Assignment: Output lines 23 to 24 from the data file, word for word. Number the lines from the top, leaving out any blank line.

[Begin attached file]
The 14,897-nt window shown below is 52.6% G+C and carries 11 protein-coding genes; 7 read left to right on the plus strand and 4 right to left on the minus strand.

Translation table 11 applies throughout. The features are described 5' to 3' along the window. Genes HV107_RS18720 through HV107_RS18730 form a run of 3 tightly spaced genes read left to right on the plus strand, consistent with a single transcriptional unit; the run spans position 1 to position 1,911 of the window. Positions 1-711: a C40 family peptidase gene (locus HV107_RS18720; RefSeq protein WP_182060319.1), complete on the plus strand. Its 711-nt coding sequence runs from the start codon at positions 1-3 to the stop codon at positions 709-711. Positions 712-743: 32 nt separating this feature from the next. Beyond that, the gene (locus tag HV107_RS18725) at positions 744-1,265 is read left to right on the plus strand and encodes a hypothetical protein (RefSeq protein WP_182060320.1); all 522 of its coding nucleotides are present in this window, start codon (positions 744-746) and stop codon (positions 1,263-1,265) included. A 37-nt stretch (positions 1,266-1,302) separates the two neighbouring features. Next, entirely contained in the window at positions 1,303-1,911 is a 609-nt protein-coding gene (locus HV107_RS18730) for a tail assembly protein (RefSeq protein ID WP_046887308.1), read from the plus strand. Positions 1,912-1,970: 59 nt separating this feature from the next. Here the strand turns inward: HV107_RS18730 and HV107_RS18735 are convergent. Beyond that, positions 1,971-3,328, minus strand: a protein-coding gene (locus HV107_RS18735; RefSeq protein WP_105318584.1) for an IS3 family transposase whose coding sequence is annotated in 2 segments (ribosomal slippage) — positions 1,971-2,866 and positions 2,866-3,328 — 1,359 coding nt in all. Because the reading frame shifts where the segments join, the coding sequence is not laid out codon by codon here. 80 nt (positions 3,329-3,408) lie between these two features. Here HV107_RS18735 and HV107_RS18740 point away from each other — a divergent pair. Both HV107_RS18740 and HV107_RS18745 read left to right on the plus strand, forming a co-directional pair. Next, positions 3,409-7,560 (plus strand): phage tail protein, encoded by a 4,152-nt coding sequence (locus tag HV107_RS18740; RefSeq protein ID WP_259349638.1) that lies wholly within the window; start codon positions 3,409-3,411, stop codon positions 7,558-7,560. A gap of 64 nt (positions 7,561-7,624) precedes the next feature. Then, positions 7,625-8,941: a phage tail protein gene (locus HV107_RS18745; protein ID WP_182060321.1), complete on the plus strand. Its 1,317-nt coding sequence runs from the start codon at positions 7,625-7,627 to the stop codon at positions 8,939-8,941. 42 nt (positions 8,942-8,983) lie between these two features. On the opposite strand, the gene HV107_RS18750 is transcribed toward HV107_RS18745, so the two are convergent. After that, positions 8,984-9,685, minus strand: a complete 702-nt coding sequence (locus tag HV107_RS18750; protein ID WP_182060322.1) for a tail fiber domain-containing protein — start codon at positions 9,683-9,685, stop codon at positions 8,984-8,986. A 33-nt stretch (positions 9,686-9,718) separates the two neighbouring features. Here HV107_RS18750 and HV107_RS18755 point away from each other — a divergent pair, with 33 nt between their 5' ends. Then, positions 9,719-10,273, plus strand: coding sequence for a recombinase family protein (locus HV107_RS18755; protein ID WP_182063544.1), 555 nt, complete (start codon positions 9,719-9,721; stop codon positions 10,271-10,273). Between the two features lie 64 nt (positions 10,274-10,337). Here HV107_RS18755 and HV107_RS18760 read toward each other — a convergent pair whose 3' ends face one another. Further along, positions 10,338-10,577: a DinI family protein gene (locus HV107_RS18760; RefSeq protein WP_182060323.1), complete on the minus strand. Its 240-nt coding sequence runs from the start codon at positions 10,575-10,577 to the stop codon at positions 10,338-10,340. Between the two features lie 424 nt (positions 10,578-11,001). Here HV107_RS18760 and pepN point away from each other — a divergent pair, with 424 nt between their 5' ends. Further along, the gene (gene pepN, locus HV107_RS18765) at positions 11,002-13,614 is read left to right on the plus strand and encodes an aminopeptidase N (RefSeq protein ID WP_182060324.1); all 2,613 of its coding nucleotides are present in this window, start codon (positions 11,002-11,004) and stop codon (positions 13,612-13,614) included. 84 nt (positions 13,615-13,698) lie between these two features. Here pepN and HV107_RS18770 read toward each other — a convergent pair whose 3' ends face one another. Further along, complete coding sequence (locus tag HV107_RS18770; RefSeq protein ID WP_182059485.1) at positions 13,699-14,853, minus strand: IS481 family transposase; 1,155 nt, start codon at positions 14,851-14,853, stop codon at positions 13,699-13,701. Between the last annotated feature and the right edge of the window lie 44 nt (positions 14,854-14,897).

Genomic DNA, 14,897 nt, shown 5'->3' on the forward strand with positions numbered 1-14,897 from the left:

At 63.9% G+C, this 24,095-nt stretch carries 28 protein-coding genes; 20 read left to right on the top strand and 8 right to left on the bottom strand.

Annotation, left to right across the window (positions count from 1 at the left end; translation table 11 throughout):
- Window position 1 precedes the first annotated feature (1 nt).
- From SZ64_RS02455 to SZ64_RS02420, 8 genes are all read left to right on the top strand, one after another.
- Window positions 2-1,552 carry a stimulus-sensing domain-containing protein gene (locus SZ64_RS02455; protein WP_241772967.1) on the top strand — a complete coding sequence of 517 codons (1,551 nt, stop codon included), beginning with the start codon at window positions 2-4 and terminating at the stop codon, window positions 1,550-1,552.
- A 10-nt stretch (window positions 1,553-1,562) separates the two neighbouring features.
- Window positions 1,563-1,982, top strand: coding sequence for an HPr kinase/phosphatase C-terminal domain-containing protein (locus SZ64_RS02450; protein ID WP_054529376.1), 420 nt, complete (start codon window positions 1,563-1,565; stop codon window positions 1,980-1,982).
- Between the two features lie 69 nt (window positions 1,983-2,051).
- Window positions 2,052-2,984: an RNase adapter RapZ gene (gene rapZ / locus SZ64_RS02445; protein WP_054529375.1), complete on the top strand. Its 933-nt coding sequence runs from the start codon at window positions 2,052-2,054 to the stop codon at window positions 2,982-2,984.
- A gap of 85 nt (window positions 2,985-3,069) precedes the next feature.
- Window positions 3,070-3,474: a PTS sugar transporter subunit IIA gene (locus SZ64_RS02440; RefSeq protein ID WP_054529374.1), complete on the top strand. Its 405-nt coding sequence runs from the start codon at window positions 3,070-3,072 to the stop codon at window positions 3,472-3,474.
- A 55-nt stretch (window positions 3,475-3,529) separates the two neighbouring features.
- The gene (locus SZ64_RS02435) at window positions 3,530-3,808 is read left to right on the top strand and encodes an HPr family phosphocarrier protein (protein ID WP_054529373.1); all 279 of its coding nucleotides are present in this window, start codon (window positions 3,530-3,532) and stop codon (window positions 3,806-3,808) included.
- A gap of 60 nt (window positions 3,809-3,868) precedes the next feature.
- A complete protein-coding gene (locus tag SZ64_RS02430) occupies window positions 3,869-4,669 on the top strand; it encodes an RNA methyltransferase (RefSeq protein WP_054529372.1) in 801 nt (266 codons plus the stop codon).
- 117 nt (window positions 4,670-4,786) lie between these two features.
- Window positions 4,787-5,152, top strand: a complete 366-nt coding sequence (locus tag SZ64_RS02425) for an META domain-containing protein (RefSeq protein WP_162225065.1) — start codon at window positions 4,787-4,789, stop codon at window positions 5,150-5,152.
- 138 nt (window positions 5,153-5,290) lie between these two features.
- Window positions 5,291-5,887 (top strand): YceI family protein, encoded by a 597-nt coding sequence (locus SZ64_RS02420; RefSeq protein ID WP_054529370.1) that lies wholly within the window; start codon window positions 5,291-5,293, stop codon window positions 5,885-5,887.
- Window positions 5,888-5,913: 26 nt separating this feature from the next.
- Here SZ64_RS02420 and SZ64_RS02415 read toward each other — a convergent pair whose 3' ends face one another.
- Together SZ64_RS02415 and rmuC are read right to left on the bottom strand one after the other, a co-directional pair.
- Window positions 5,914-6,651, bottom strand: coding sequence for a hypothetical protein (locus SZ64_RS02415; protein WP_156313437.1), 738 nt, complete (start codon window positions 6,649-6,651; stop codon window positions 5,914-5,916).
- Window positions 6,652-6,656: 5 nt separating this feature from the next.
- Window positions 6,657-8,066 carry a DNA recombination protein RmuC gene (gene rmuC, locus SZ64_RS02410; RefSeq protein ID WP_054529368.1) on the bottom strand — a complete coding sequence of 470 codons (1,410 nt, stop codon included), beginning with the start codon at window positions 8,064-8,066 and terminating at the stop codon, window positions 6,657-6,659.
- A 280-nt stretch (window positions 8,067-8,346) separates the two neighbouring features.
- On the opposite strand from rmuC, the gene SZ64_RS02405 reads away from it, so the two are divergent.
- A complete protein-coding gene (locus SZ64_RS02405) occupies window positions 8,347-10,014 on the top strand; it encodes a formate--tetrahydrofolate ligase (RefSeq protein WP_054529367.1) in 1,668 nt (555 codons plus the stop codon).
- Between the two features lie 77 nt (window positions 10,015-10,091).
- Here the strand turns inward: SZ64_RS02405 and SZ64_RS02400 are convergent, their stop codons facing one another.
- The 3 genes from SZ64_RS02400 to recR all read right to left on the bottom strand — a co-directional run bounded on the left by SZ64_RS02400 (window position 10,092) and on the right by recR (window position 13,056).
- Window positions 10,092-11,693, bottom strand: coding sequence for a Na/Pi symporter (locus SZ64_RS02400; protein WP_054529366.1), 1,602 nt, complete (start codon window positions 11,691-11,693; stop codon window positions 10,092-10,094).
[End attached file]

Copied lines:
- Window positions 5,888-5,913: 26 nt separating this feature from the next.
- Here SZ64_RS02420 and SZ64_RS02415 read toward each other — a convergent pair whose 3' ends face one another.